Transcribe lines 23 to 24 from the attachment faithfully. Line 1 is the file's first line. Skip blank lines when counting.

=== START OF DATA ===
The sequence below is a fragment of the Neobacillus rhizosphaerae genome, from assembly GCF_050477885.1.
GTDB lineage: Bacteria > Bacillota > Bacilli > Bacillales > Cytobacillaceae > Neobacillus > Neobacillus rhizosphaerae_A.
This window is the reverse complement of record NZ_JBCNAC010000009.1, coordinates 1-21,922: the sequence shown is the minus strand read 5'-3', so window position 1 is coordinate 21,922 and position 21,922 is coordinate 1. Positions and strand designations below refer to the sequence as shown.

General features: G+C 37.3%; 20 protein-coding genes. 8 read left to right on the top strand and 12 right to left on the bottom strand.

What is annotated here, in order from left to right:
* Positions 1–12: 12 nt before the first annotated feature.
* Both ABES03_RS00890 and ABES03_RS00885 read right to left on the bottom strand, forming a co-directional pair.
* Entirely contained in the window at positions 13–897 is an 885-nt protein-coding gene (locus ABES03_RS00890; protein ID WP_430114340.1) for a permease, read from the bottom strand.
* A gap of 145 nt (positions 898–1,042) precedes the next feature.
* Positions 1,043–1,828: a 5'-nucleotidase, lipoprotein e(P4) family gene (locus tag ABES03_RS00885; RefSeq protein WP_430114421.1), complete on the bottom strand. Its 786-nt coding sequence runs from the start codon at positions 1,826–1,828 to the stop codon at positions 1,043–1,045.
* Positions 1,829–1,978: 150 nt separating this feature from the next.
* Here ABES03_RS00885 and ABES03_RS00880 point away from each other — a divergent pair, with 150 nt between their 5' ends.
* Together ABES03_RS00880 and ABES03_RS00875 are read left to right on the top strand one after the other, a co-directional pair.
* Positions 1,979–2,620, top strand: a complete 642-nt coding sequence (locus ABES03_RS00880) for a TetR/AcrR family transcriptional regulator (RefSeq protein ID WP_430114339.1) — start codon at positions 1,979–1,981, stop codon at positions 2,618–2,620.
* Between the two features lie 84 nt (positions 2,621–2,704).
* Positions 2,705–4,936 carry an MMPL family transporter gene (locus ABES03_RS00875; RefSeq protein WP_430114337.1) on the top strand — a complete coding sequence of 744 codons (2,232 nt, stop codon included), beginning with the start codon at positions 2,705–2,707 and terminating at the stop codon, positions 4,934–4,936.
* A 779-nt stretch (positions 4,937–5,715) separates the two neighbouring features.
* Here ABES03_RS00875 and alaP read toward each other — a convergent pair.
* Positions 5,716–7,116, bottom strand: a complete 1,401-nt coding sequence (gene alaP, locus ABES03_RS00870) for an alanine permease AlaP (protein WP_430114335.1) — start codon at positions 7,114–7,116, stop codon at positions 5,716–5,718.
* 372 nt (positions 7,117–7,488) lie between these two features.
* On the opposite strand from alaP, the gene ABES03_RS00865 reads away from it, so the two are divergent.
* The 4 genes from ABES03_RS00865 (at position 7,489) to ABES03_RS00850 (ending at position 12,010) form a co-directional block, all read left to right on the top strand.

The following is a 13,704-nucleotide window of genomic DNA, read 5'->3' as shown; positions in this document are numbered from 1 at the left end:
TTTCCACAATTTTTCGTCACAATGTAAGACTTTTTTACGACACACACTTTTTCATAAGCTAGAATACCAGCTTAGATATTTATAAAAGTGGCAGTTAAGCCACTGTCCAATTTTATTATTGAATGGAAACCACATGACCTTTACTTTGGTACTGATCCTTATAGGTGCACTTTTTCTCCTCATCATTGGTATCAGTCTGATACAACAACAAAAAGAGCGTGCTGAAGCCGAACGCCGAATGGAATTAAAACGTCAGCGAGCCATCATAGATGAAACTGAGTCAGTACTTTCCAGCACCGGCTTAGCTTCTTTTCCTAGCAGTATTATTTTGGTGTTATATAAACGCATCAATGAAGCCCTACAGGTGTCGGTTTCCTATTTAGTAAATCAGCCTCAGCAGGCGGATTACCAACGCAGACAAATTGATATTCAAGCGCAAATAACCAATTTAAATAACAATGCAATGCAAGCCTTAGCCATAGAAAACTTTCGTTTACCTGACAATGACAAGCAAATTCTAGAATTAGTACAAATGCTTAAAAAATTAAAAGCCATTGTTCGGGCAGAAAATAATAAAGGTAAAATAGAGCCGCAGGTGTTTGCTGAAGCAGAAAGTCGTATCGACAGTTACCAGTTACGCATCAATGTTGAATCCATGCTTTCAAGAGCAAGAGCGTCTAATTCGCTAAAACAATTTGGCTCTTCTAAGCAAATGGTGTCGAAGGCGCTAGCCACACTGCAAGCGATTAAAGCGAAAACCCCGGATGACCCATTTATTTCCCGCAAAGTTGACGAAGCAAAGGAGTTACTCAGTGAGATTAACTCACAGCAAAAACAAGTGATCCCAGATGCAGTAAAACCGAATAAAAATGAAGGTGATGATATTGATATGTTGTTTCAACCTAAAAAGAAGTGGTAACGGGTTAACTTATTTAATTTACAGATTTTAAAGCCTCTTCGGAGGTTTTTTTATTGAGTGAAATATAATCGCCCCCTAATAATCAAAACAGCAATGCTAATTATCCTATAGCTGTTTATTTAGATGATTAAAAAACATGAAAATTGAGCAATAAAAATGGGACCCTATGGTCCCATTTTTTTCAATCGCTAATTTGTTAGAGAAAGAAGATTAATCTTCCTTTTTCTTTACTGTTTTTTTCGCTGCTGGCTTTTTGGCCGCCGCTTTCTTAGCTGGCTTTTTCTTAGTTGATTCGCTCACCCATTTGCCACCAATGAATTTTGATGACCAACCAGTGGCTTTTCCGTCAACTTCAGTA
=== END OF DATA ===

The following is a 13,704-nucleotide window of genomic DNA, read 5'->3' as shown; positions in this document are numbered from 1 at the left end:
TTTCCACAATTTTTCGTCACAATGTAAGACTTTTTTACGACACACACTTTTTCATAAGCTAGAATACCAGCTTAGATATTTATAAAAGTGGCAGTTAAGCCACTGTCCAATTTTATTATTGAATGGAAACCACATGACCTTTACTTTGGTACTGATCCTTATAGGTGCACTTTTTCTCCTCATCATTGGTATCAGTCTGATACAACAACAAAAAGAGCGTGCTGAAGCCGAACGCCGAATGGAATTAAAACGTCAGCGAGCCATCATAGATGAAACTGAGTCAGTACTTTCCAGCACCGGCTTAGCTTCTTTTCCTAGCAGTATTATTTTGGTGTTATATAAACGCATCAATGAAGCCCTACAGGTGTCGGTTTCCTATTTAGTAAATCAGCCTCAGCAGGCGGATTACCAACGCAGACAAATTGATATTCAAGCGCAAATAACCAATTTAAATAACAATGCAATGCAAGCCTTAGCCATAGAAAACTTTCGTTTACCTGACAATGACAAGCAAATTCTAGAATTAGTACAAATGCTTAAAAAATTAAAAGCCATTGTTCGGGCAGAAAATAATAAAGGTAAAATAGAGCCGCAGGTGTTTGCTGAAGCAGAAAGTCGTATCGACAGTTACCAGTTACGCATCAATGTTGAATCCATGCTTTCAAGAGCAAGAGCGTCTAATTCGCTAAAACAATTTGGCTCTTCTAAGCAAATGGTGTCGAAGGCGCTAGCCACACTGCAAGCGATTAAAGCGAAAACCCCGGATGACCCATTTATTTCCCGCAAAGTTGACGAAGCAAAGGAGTTACTCAGTGAGATTAACTCACAGCAAAAACAAGTGATCCCAGATGCAGTAAAACCGAATAAAAATGAAGGTGATGATATTGATATGTTGTTTCAACCTAAAAAGAAGTGGTAACGGGTTAACTTATTTAATTTACAGATTTTAAAGCCTCTTCGGAGGTTTTTTTATTGAGTGAAATATAATCGCCCCCTAATAATCAAAACAGCAATGCTAATTATCCTATAGCTGTTTATTTAGATGATTAAAAAACATGAAAATTGAGCAATAAAAATGGGACCCTATGGTCCCATTTTTTTCAATCGCTAATTTGTTAGAGAAAGAAGATTAATCTTCCTTTTTCTTTACTGTTTTTTTCGCTGCTGGCTTTTTGGCCGCCGCTTTCTTAGCTGGCTTTTTCTTAGTTGATTCGCTCACCCATTTGCCACCAATGAATTTTGATGACCAACCAGTGGCTTTTCCGTCAACTTCAGTA